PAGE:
The Nation and the World

The West Coast’s Climate Change Crisis

In the past 20 years, climate change has become more evident on the West Coast. While the South East has seen the effects of climate change for years as sea levels have risen and encroached further on Southern Florida’s coastal cities, climate change effects on the West Coast have not been as evident until now. Climate change on the West Coast is responsible for increasing temperatures, wildfire occurrence, sea level rise, flooding, drought, decreasing agricultural prosperity and poor air quality particularly in California. 

According to CNBC President Joe Biden stated in October of 2020 during an interview  with the podcast Pod Save America that climate change is the “number one issue facing humanity”

Summers have become increasingly grueling on the West Coast with temperatures rising at rates higher than the national average. Reported by the Washington Post, the West Coast average temperature has risen 2.7ºF since the 1971-2000 West Coast average was recorded. The rising temperature has had a variety of effects on the region; it has led to strain on the electric grid and decrease in air quality creating smog which traps hot air and can lead to respiratory illnesses. 

According to the California Department of Justice, in a July heat wave in 2006, more than 140 people died from heat related injuries. Besides rising temperatures affecting the health of West Coast citizens, they have had a negative impact on the natural ecosystems as well. Native plants are being pushed out as temperatures become too hot for them to grow and land is drying out. Fire season is lasting longer and is growing more intense than in past decades and the Sierra Snowpack which supplies water to 30% of California’s population is overwhelming water storage facilities as it melts earlier and at a faster rate.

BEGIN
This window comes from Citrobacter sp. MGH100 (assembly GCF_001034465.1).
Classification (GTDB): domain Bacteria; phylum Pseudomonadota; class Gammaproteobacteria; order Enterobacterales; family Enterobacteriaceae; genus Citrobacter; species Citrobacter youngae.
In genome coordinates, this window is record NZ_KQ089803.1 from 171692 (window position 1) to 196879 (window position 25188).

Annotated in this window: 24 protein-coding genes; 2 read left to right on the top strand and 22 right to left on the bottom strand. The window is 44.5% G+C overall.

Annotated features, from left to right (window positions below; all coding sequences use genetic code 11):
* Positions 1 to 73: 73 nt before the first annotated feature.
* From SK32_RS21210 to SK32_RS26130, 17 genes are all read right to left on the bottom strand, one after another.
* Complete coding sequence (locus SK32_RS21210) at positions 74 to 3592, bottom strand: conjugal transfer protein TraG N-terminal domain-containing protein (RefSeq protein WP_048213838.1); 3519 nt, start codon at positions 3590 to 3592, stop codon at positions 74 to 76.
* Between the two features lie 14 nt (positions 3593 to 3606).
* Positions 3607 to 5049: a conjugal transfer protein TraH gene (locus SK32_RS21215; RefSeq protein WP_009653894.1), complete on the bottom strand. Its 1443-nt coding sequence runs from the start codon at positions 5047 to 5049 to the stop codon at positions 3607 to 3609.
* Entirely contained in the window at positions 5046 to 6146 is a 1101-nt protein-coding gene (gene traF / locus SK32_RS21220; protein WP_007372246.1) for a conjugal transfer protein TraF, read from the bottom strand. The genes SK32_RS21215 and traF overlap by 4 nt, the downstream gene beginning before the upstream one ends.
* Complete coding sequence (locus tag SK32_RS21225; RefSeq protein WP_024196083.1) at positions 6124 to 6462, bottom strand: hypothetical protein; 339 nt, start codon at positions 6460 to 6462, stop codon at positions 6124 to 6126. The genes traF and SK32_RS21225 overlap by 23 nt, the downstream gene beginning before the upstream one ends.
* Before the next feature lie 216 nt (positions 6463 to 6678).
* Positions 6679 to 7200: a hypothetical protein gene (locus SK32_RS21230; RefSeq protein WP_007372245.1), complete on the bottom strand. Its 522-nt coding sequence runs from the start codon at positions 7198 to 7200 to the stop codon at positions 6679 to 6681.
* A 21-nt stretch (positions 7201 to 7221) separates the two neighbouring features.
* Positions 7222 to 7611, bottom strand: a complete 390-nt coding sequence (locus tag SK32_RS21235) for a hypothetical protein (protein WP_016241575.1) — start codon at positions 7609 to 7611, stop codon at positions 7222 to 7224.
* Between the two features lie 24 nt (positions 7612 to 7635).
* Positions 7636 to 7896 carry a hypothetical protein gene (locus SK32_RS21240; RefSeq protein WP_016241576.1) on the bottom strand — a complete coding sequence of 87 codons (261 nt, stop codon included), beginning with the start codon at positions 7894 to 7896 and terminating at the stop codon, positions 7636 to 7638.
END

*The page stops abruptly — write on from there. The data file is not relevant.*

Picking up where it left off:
According to Goervener Newsoms Office in response to the noticeable effects the Governor signed a measure in September 2022 that addresses climate change’s effects on the state. Senate President pro Tempore Toni G. Atkins (D-San Diego) said that “Our state has been facing extreme temperatures, putting our communities, especially our most vulnerable neighbors, at risk. We’re also continuing to deal with an historic drought and the ongoing threat of wildfires. The challenges of climate change are here.”

Another side effect of Climate change is rising sea levels. NASA released that globally, sea levels have risen 3.3 millimeters since 1992. During the 1990s-2000s sea levels on the West Coast fell 1 millimeter, but since 2010 they have steadily increased, rising at 10 millimeters per year over the past 5 years. The California Department of Justice believes that with 85% of Californians working in coastal counties, this puts the state in an extremely vulnerable position. The threat of rising sea levels could threaten 100 billions dollars worth of infrastructure and property in California and the West Coast economy. As the West Coast supports about 19% of the national GDP.  

While climate change is not irreversible, it can be slowed. As reported by NASA, if we stopped emitting greenhouse gasses today temperatures and other effects would plateau in the next decade. This would prevent more drastic side effects and would give time for the environment to adapt.

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